Skyline College/North San Mateo County Oral History Archives, Skyline College Library
Student project for LSCI 110 – Digital Oral Research Project, Skyline College

 Happiness is Everything: Eleanor Serrano

Click here to read to read the research essay, “Happiness is Everything”, by Jourdan Serrano

Click on the links below to hear audio segments from an April 2005 interview by Jourdan Serrano with Eleanor Serrano,
who came to America for a better opportunity for herself and her daughter
.

 

 

 

 

Table of Contents:
1. Introduction to Eleanor Serrano’s Childhood in the Philippines
2. College in the Philippines

3. Martial Law and Riots

4. The Big Move to America

5.  Coming to America, but with whom?

6. Adjusting to America’s Culture and Society

7.  Financial Problems Living in America

8.  Living with the In-Laws

9. Hardships Still Equals Happiness

 

 

Introduction to Eleanor Serrano’s Childhood in the Philippines - (1 min.:25 sec. mp3 file)

               
Eleanor speaks about how her and her family’s living situations were like in the Philippines.  As she was growing up, she enjoyed her childhood years.

 

Field day in the Philippines was a culture event.  Eleanor when she was 9 years old.

 

 

Back to Table of Contents

 

 

College in the Philippines - (43 sec. mp3 file)

            College was not all fun and studying for Eleanor.  The government took over the Philippines at this time and life was not the same.

 

 

Eleanor is on the far left taking a picture with one of her instructors and her classmates.



Back to Table of Contents

 

 

Martial Law and Riots - (1 min.:03 sec. mp3 file)

            Eleanor explains what martial law is and what she witnessed and experienced at that time.

 

[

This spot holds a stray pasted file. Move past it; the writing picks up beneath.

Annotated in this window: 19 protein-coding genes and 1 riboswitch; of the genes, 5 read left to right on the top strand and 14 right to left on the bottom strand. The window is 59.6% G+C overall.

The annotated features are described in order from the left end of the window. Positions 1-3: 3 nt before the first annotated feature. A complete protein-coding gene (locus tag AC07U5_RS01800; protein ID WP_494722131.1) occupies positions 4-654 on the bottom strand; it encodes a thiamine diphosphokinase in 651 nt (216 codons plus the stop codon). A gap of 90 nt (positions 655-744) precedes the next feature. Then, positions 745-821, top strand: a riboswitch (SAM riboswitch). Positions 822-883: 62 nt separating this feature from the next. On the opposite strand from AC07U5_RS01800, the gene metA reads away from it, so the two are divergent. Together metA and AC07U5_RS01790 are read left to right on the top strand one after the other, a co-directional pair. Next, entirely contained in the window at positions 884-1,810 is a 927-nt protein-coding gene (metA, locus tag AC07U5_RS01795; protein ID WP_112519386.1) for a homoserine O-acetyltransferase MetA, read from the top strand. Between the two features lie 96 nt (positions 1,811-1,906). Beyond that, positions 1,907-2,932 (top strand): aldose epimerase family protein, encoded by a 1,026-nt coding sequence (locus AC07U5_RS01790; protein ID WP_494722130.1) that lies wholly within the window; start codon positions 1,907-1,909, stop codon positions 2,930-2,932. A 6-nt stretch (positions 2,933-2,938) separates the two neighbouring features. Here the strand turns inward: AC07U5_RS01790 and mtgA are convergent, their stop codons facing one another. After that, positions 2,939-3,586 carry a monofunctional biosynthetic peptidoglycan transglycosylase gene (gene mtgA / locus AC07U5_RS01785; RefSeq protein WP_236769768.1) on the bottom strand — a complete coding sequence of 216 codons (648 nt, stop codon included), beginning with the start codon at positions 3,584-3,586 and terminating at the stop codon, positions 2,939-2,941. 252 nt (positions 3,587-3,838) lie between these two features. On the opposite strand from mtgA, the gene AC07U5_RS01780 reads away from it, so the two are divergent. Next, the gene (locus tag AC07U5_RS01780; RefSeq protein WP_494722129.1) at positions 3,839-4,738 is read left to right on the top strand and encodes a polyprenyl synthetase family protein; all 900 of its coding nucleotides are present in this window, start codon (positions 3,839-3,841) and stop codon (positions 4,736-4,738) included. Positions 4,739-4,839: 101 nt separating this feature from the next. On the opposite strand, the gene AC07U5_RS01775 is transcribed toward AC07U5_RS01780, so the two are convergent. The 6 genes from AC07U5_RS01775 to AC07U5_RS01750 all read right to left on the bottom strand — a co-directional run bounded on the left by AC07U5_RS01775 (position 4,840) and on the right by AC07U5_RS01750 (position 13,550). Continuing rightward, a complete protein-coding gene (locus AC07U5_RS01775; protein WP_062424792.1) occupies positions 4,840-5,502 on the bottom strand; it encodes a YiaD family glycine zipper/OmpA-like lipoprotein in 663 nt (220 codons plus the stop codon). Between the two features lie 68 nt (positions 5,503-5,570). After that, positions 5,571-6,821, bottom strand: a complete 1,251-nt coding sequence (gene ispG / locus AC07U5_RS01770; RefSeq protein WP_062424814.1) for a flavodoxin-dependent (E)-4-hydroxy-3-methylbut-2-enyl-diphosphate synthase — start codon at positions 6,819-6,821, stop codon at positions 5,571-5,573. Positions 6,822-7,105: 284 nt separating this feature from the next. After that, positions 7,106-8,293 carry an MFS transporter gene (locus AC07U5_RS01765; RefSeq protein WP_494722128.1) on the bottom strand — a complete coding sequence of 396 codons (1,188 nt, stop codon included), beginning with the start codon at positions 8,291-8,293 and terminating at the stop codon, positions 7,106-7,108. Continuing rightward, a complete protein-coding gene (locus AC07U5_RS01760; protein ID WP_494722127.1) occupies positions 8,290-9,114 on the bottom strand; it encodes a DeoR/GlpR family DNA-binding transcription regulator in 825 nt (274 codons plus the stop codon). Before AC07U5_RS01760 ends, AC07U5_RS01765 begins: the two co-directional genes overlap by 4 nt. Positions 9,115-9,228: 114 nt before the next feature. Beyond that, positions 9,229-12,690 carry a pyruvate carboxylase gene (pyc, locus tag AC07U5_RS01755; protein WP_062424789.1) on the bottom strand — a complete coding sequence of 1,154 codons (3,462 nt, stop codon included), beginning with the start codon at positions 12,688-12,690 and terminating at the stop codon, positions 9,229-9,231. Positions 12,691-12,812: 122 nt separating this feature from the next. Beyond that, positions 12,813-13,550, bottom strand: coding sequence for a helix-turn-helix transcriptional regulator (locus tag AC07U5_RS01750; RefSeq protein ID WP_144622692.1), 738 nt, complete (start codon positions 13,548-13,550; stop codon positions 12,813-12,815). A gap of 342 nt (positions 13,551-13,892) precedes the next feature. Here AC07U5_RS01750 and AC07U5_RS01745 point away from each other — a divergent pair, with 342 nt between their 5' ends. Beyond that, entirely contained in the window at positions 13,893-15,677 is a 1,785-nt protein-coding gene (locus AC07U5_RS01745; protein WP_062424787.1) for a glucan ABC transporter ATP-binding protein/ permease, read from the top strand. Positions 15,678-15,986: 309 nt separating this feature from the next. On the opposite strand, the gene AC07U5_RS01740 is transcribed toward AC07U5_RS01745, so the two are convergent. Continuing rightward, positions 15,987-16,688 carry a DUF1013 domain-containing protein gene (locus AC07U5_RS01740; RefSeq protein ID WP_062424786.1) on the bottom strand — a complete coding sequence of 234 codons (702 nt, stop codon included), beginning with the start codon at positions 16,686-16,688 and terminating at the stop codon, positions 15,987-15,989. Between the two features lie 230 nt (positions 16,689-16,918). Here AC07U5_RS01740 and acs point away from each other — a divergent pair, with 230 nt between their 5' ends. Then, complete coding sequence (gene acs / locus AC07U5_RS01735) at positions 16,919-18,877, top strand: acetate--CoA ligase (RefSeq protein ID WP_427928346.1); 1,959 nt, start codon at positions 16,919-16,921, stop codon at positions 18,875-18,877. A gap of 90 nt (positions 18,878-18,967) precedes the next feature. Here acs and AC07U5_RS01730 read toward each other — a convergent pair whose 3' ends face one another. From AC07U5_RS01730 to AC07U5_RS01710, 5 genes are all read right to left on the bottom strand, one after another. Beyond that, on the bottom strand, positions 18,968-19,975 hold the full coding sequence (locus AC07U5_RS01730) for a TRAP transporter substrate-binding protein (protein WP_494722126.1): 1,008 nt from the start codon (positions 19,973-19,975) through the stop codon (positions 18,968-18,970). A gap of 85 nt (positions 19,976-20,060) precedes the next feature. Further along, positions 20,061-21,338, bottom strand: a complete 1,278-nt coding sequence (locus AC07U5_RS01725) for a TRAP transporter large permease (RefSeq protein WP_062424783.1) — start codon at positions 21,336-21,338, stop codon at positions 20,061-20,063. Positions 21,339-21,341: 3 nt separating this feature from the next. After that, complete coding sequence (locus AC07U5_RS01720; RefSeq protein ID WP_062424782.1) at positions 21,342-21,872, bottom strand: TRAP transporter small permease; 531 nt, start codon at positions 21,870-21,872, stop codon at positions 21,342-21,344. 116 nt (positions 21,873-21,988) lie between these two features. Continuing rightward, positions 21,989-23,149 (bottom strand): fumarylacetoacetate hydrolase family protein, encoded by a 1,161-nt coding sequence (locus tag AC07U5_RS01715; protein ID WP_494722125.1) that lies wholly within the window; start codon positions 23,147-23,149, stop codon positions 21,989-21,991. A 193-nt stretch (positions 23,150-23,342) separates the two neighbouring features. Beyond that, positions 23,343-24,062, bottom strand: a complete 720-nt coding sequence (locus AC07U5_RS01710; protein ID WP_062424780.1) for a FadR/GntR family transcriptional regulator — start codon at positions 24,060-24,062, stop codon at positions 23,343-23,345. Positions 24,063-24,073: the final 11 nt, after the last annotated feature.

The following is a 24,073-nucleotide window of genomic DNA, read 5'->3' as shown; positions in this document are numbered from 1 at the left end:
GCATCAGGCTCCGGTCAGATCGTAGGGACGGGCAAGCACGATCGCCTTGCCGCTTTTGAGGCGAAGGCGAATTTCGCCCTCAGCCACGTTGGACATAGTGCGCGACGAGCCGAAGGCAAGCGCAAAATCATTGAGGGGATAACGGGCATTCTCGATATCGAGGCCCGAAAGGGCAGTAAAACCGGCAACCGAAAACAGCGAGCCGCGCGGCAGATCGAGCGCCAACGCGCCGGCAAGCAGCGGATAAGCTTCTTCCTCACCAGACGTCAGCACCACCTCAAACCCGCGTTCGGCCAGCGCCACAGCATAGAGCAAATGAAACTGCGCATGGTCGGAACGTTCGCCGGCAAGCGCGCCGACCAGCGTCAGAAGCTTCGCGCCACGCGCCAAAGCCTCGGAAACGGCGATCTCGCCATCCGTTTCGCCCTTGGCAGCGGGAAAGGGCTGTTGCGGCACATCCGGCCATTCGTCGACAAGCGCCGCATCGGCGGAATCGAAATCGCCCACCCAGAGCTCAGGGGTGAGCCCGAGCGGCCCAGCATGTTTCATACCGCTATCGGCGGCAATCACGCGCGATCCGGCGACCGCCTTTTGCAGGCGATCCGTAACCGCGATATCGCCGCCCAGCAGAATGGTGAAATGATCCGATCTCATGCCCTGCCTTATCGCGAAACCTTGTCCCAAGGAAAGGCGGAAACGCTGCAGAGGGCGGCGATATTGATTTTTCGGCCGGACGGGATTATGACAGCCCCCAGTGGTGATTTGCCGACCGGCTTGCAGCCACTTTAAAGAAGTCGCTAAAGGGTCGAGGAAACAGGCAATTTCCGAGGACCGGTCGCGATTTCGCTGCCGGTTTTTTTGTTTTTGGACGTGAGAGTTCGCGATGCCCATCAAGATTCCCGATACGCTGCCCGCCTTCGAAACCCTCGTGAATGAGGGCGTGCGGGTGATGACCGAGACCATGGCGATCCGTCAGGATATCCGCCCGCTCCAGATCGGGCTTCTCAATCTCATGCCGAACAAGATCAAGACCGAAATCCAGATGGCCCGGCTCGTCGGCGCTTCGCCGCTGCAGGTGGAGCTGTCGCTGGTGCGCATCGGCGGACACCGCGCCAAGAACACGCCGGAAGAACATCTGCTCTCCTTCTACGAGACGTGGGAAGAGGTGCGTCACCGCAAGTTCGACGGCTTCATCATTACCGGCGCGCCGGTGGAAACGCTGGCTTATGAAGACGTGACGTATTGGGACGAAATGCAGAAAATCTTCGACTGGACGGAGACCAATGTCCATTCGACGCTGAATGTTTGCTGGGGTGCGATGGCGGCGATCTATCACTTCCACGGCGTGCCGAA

Graduation Day!

 


    

 

Back to Table of Contents

 

 

The Big Move to America - (33 sec. mp3 file)

            Eleanor explains why she moved to America and how it was possible.

 

On the Golden Gate Bridge.

 



 

Back to Table of Contents

 

 

Coming to America, but with whom? - (18 sec. mp3 file)

          It was easy for Eleanor to come to America because she was petitioned by her husband, Roberto Serrano.  She came to America with her husband and daughter.

 

Roberto Serrano and Jourdan Serrano.

 



 

Back to Table of Contents

 

 

Adjusting to America’s Culture and Society - (2 min.:23 sec. mp3 file)

          Eleanor experienced prejudice and racism mainly at work.  Even by other co-workers who were Filipino as well.

 

                                                                                          At work in San Francisco.

 

Back to Table of Contents

 

 

Financial Problems Living in America - (51 sec. mp3 file)


          Even if Eleanor had the opportunity to move to America for a better life, she still faces hardships financially from providing for her family in America and in the Philippines.

Eleanor with her brothers, sisters and cousin.

 

Back to Table of Contents

 

 

Living with the In-Laws (29 sec. mp3 file)


             
Eleanor and Roberto did not have their own house right away, so they were living with Roberto’s mother and father and brothers and sisters.                       

 

 

Eleanor’s father in-law with her daughter at the house her and her family were living in when first coming to America.

 

 

Back to Table of Contents

 

 

Hardships Still Equals Happiness -  (2 min.:55 sec mp3 file)

        Even if Eleanor still has hardships today trying to provide for her and her family, she is still happy that she came to America and that she is still here today. 

 

Roberto and Eleanor Serrano

 

 

 

Back to Table of Contents

 

 

 

 

*These audio files may be played with Windows Media Player or Real Player.
To download a free copy of Windows Media Player, click here.
To download a free copy of Real Player, click here.


last revised: 12-20-05
by Eric Brenner, Skyline College, San Bruno, CA
These materials may be used for educational purposes if you inform and credit the author and cite the source as: North San Mateo County Oral History Archives, Skyline College Library. All commercial rights are reserved. To contact the coordinator, or send comments or suggestions, email: Eric Brenner at brenner@smccd.net